Survival Shelter Design
Survival Shelter Design
Know the fundamentals of how to build a shelter BEFORE you go into the woods
Shelter can sometimes be found beneath the ground-touching branches of evergreens, especially when the ground is covered by snow.
The survival shelter does not have to look sophisticated to keep you safe and warm. The first thing you need to do is find a hole in the ground area. If you cannot find a hole, you need to dig a gully that will fit your body and gear. After you have this done, you are ready to cover the top with branches.
The branches of your survival shelter do not have to be even or the same thickness. Take the branches and use something to tie them together, if you have no twine or rope, you can use vines that grow rampant in the forest. You will need a good hunting knife to cut the vines loose. Keep in mind, this is not a typical underground survival shelter design you would use for disaster shelters.
For this type of survival shelter to protect you, you need to tie the branches securely and place the flat top over the hole you have dug. You will be protected from the elements with this survival shelter design. Using natural materials works better than carrying along tents, which do not hold up in some high winds. If you have time, you might want to place logs on each side of the hole to strengthen the walls.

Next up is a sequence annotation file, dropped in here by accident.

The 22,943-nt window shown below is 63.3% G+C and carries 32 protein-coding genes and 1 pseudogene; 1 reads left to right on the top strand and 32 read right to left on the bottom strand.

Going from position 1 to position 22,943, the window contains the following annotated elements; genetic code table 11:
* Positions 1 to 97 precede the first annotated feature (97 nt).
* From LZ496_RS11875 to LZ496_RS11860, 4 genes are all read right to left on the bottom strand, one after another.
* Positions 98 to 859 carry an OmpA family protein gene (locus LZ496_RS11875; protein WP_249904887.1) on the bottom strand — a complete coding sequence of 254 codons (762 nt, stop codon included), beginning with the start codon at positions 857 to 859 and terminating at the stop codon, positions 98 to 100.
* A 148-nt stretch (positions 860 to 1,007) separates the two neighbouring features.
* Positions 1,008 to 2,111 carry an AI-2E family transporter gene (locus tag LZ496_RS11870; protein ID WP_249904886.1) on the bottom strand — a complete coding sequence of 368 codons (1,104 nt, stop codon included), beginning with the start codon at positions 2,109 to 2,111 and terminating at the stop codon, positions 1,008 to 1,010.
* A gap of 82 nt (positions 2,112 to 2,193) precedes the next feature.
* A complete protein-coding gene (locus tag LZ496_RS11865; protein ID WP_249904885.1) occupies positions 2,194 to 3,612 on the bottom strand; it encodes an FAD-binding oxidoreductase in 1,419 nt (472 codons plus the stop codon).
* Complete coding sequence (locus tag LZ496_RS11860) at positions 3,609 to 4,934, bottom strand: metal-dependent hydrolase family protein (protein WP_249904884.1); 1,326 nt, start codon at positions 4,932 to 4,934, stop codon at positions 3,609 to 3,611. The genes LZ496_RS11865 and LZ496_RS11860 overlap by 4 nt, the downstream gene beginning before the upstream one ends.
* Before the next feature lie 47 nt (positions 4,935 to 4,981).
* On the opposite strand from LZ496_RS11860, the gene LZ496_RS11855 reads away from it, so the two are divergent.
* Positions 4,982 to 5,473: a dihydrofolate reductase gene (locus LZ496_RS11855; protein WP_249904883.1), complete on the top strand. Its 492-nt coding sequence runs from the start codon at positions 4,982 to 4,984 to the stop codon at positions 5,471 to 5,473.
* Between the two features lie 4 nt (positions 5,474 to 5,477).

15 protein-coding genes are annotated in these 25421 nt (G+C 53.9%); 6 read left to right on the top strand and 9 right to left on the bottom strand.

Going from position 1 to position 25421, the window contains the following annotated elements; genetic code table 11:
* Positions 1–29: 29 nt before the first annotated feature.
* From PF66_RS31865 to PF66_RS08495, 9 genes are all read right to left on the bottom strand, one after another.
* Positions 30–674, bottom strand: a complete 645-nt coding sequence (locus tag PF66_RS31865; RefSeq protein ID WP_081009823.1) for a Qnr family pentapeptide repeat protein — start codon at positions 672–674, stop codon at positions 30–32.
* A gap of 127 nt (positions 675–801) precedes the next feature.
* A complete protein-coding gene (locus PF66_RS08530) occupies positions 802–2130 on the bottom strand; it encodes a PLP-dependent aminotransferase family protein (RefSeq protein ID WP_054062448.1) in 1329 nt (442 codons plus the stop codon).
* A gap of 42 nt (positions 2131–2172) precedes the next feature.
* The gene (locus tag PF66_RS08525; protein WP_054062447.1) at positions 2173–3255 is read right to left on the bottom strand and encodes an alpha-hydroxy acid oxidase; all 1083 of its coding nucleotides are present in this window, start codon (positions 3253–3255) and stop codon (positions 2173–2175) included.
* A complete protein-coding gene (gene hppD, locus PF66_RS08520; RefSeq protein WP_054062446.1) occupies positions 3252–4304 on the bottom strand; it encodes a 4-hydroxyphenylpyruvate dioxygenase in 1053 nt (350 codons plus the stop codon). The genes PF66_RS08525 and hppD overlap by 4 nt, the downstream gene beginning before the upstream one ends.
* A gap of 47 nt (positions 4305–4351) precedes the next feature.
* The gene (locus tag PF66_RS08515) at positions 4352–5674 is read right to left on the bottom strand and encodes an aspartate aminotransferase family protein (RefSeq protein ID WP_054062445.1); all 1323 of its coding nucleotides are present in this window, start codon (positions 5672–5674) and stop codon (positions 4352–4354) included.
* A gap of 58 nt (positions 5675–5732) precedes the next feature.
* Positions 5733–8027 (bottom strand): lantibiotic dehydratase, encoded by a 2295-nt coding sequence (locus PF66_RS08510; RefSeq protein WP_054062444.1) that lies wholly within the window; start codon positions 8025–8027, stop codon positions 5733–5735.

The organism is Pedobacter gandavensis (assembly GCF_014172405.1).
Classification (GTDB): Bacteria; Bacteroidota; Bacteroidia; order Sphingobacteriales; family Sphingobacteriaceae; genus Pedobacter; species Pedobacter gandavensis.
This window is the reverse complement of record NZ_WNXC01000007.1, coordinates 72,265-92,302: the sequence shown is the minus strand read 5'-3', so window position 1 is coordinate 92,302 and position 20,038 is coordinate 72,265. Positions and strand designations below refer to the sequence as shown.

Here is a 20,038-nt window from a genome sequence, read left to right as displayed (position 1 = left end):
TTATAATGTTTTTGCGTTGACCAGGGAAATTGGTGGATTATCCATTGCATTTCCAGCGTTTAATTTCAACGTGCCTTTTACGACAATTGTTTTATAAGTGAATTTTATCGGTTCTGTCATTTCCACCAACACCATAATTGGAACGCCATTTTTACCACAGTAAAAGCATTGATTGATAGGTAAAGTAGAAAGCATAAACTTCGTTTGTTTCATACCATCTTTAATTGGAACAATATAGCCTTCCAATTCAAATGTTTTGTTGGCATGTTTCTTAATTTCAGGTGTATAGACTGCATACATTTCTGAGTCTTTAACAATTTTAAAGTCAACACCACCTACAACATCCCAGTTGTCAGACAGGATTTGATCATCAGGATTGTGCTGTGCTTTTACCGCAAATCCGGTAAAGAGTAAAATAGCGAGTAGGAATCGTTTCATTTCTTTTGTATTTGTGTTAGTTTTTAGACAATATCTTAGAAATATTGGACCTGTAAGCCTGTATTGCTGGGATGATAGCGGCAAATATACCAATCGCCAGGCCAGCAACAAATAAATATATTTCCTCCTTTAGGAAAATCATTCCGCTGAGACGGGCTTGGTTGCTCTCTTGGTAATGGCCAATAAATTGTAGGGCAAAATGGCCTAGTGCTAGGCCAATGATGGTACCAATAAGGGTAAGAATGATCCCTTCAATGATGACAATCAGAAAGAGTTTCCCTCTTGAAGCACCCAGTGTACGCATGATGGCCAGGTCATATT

Note: In areas that have large pines that tend to fall over from the base, tearing the roots out, a natural shelter can often be found under the roots.
Another survival shelter design would be the above ground-angled top (lean to shelter) covering the hole that you have dug. This allows for more movement and is suitable for people afraid of small cramped spaces. This material can consist of branches or your rain poncho if you have one in your survival kit. This type of survival shelter design allows you to cook if it is raining as well.
If you find a fallen tree, another survival shelter design would be to make sure the tree is secure to the ground and dig a hole under the middle of the part of the tree. This makes an excellent ground cover. You can then use the lean-to shelter for sitting and eating as well as sleeping.
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